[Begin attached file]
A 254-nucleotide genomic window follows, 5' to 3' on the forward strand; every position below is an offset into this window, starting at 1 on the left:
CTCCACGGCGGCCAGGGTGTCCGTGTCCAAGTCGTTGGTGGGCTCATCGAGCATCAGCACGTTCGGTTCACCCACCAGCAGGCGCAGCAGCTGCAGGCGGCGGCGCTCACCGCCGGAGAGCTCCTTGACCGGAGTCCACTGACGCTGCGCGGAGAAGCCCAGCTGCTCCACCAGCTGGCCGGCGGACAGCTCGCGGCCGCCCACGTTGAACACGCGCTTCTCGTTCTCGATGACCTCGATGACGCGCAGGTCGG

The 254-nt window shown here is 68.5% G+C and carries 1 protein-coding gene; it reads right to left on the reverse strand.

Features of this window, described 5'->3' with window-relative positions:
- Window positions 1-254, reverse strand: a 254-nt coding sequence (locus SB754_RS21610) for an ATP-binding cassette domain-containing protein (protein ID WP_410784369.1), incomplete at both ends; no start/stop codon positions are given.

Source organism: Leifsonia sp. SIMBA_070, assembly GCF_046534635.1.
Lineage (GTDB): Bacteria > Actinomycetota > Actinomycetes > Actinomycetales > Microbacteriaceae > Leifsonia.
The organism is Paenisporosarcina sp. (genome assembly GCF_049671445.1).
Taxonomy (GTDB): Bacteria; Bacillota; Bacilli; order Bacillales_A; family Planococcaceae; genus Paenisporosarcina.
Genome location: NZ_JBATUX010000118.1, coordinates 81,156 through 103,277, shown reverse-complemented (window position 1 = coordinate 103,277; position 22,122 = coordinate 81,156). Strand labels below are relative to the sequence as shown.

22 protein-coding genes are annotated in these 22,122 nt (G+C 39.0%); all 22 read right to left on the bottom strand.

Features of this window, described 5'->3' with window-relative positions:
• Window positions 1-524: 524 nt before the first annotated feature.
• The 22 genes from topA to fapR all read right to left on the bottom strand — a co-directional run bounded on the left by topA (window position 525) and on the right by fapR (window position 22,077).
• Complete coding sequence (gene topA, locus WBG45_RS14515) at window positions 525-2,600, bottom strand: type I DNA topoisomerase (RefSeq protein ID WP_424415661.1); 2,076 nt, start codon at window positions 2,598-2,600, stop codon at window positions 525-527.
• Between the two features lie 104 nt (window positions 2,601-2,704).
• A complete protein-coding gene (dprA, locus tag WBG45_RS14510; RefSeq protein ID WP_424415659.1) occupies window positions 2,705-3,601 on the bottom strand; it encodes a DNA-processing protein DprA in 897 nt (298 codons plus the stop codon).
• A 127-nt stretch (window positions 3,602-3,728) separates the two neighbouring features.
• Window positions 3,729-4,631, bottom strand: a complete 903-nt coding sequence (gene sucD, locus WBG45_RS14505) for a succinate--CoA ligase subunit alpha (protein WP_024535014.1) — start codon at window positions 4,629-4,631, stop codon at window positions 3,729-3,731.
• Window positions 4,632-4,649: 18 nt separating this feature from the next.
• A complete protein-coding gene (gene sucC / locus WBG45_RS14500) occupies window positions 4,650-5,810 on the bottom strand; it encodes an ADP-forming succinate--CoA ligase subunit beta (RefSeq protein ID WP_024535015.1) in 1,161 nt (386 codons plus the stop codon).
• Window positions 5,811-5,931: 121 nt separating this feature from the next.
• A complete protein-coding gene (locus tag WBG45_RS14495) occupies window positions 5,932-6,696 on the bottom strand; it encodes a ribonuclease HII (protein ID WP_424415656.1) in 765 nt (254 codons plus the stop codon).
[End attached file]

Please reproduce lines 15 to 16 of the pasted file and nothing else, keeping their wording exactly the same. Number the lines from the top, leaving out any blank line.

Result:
• Complete coding sequence (gene topA, locus WBG45_RS14515) at window positions 525-2,600, bottom strand: type I DNA topoisomerase (RefSeq protein ID WP_424415661.1); 2,076 nt, start codon at window positions 2,598-2,600, stop codon at window positions 525-527.
• Between the two features lie 104 nt (window positions 2,601-2,704).